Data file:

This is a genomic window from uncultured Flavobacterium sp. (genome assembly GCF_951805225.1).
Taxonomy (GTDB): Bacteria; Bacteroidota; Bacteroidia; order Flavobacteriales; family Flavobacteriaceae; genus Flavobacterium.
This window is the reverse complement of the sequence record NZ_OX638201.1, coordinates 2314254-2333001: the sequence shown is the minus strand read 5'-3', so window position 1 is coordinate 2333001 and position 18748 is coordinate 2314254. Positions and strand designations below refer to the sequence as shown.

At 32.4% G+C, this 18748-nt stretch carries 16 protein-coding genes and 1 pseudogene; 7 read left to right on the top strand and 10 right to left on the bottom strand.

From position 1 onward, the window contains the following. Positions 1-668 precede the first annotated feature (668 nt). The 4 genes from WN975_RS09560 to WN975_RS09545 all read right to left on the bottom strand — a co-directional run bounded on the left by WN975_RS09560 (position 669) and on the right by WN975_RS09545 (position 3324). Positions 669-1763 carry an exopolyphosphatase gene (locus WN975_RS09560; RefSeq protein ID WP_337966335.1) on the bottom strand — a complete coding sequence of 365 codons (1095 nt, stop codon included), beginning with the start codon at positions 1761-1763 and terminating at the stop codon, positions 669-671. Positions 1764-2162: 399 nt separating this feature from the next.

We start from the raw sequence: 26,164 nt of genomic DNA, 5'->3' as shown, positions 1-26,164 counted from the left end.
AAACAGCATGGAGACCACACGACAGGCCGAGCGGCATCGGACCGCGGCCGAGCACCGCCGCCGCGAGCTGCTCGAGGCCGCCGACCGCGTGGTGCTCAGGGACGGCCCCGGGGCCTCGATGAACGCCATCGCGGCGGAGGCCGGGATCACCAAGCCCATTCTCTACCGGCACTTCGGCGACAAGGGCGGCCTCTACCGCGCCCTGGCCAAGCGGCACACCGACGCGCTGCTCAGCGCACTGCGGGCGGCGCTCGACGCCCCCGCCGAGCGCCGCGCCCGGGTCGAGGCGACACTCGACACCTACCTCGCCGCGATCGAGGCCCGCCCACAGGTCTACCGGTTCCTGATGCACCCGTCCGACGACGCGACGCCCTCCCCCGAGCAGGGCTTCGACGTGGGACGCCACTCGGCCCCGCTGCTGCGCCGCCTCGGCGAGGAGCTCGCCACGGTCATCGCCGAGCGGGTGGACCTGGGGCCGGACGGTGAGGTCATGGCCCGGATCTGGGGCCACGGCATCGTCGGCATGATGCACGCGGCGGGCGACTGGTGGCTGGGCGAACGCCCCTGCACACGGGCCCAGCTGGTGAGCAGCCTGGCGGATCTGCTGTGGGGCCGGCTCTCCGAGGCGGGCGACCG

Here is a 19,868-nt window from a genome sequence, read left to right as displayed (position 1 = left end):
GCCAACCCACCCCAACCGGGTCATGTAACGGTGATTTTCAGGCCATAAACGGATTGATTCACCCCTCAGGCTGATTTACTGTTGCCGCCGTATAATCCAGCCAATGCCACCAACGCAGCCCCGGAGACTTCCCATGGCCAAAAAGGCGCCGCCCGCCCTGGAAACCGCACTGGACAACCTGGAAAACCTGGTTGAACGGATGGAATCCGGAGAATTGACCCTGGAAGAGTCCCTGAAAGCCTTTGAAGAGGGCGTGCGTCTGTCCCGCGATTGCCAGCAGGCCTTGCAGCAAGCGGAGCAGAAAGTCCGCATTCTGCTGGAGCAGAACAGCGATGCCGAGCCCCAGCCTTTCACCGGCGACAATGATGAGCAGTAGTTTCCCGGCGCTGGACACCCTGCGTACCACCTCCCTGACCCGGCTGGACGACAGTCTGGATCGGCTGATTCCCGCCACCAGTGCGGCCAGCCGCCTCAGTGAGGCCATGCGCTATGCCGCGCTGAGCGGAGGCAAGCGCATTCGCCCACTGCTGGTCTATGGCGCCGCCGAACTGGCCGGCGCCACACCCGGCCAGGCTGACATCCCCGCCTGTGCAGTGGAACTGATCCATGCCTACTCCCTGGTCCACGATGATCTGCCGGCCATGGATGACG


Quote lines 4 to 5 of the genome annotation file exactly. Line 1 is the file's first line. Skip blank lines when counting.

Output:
At 32.4% G+C, this 18748-nt stretch carries 16 protein-coding genes and 1 pseudogene; 7 read left to right on the top strand and 10 right to left on the bottom strand.

From position 1 onward, the window contains the following. Positions 1-668 precede the first annotated feature (668 nt). The 4 genes from WN975_RS09560 to WN975_RS09545 all read right to left on the bottom strand — a co-directional run bounded on the left by WN975_RS09560 (position 669) and on the right by WN975_RS09545 (position 3324). Positions 669-1763 carry an exopolyphosphatase gene (locus WN975_RS09560; RefSeq protein ID WP_337966335.1) on the bottom strand — a complete coding sequence of 365 codons (1095 nt, stop codon included), beginning with the start codon at positions 1761-1763 and terminating at the stop codon, positions 669-671. Positions 1764-2162: 399 nt separating this feature from the next.